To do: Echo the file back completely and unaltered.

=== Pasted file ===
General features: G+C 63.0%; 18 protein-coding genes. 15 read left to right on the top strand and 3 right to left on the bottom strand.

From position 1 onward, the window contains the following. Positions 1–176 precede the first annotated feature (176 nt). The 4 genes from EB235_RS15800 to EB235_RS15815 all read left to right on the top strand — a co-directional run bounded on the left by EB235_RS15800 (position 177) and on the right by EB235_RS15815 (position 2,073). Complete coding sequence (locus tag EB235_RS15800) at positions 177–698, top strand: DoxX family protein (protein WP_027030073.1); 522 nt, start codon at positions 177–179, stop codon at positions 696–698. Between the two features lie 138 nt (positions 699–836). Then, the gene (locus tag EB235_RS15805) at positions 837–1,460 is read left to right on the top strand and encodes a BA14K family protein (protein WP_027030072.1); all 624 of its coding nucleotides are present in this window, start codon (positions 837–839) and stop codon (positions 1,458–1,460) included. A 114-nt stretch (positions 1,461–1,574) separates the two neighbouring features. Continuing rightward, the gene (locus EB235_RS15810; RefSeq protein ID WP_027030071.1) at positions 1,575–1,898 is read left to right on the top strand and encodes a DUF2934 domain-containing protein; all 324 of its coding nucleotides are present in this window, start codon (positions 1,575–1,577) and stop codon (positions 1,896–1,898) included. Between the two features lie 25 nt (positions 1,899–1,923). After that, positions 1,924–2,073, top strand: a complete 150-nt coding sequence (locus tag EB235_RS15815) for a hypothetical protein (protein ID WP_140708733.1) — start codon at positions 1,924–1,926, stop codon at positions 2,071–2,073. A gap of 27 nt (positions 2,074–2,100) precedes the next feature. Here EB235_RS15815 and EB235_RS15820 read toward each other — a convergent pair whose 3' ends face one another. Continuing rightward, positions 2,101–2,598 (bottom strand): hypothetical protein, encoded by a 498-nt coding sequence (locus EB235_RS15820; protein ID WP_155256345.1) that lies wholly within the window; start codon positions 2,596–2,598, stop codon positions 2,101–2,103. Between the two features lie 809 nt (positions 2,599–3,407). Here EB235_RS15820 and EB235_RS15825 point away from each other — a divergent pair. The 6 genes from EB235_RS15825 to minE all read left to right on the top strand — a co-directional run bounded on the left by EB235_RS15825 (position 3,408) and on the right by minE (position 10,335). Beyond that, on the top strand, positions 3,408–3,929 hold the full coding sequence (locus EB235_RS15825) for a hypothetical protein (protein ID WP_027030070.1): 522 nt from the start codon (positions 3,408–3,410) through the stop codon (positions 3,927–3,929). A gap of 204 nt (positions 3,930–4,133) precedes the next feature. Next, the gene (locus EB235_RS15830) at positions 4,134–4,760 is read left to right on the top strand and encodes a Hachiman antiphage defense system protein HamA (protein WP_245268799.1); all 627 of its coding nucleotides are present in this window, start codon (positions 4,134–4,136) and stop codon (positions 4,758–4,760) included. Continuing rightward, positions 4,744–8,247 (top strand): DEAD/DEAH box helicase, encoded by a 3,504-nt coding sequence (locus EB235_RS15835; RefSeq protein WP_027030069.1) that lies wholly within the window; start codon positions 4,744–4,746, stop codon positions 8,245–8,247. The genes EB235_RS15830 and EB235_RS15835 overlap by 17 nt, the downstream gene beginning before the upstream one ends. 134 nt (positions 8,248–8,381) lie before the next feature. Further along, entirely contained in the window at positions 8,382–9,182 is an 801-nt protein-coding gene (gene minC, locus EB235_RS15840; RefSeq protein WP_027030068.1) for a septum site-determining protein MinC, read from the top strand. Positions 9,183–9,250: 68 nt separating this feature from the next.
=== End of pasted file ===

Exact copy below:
General features: G+C 63.0%; 18 protein-coding genes. 15 read left to right on the top strand and 3 right to left on the bottom strand.

From position 1 onward, the window contains the following. Positions 1–176 precede the first annotated feature (176 nt). The 4 genes from EB235_RS15800 to EB235_RS15815 all read left to right on the top strand — a co-directional run bounded on the left by EB235_RS15800 (position 177) and on the right by EB235_RS15815 (position 2,073). Complete coding sequence (locus tag EB235_RS15800) at positions 177–698, top strand: DoxX family protein (protein WP_027030073.1); 522 nt, start codon at positions 177–179, stop codon at positions 696–698. Between the two features lie 138 nt (positions 699–836). Then, the gene (locus tag EB235_RS15805) at positions 837–1,460 is read left to right on the top strand and encodes a BA14K family protein (protein WP_027030072.1); all 624 of its coding nucleotides are present in this window, start codon (positions 837–839) and stop codon (positions 1,458–1,460) included. A 114-nt stretch (positions 1,461–1,574) separates the two neighbouring features. Continuing rightward, the gene (locus EB235_RS15810; RefSeq protein ID WP_027030071.1) at positions 1,575–1,898 is read left to right on the top strand and encodes a DUF2934 domain-containing protein; all 324 of its coding nucleotides are present in this window, start codon (positions 1,575–1,577) and stop codon (positions 1,896–1,898) included. Between the two features lie 25 nt (positions 1,899–1,923). After that, positions 1,924–2,073, top strand: a complete 150-nt coding sequence (locus tag EB235_RS15815) for a hypothetical protein (protein ID WP_140708733.1) — start codon at positions 1,924–1,926, stop codon at positions 2,071–2,073. A gap of 27 nt (positions 2,074–2,100) precedes the next feature. Here EB235_RS15815 and EB235_RS15820 read toward each other — a convergent pair whose 3' ends face one another. Continuing rightward, positions 2,101–2,598 (bottom strand): hypothetical protein, encoded by a 498-nt coding sequence (locus EB235_RS15820; protein ID WP_155256345.1) that lies wholly within the window; start codon positions 2,596–2,598, stop codon positions 2,101–2,103. Between the two features lie 809 nt (positions 2,599–3,407). Here EB235_RS15820 and EB235_RS15825 point away from each other — a divergent pair. The 6 genes from EB235_RS15825 to minE all read left to right on the top strand — a co-directional run bounded on the left by EB235_RS15825 (position 3,408) and on the right by minE (position 10,335). Beyond that, on the top strand, positions 3,408–3,929 hold the full coding sequence (locus EB235_RS15825) for a hypothetical protein (protein ID WP_027030070.1): 522 nt from the start codon (positions 3,408–3,410) through the stop codon (positions 3,927–3,929). A gap of 204 nt (positions 3,930–4,133) precedes the next feature. Next, the gene (locus EB235_RS15830) at positions 4,134–4,760 is read left to right on the top strand and encodes a Hachiman antiphage defense system protein HamA (protein WP_245268799.1); all 627 of its coding nucleotides are present in this window, start codon (positions 4,134–4,136) and stop codon (positions 4,758–4,760) included. Continuing rightward, positions 4,744–8,247 (top strand): DEAD/DEAH box helicase, encoded by a 3,504-nt coding sequence (locus EB235_RS15835; RefSeq protein WP_027030069.1) that lies wholly within the window; start codon positions 4,744–4,746, stop codon positions 8,245–8,247. The genes EB235_RS15830 and EB235_RS15835 overlap by 17 nt, the downstream gene beginning before the upstream one ends. 134 nt (positions 8,248–8,381) lie before the next feature. Further along, entirely contained in the window at positions 8,382–9,182 is an 801-nt protein-coding gene (gene minC, locus EB235_RS15840; RefSeq protein WP_027030068.1) for a septum site-determining protein MinC, read from the top strand. Positions 9,183–9,250: 68 nt separating this feature from the next.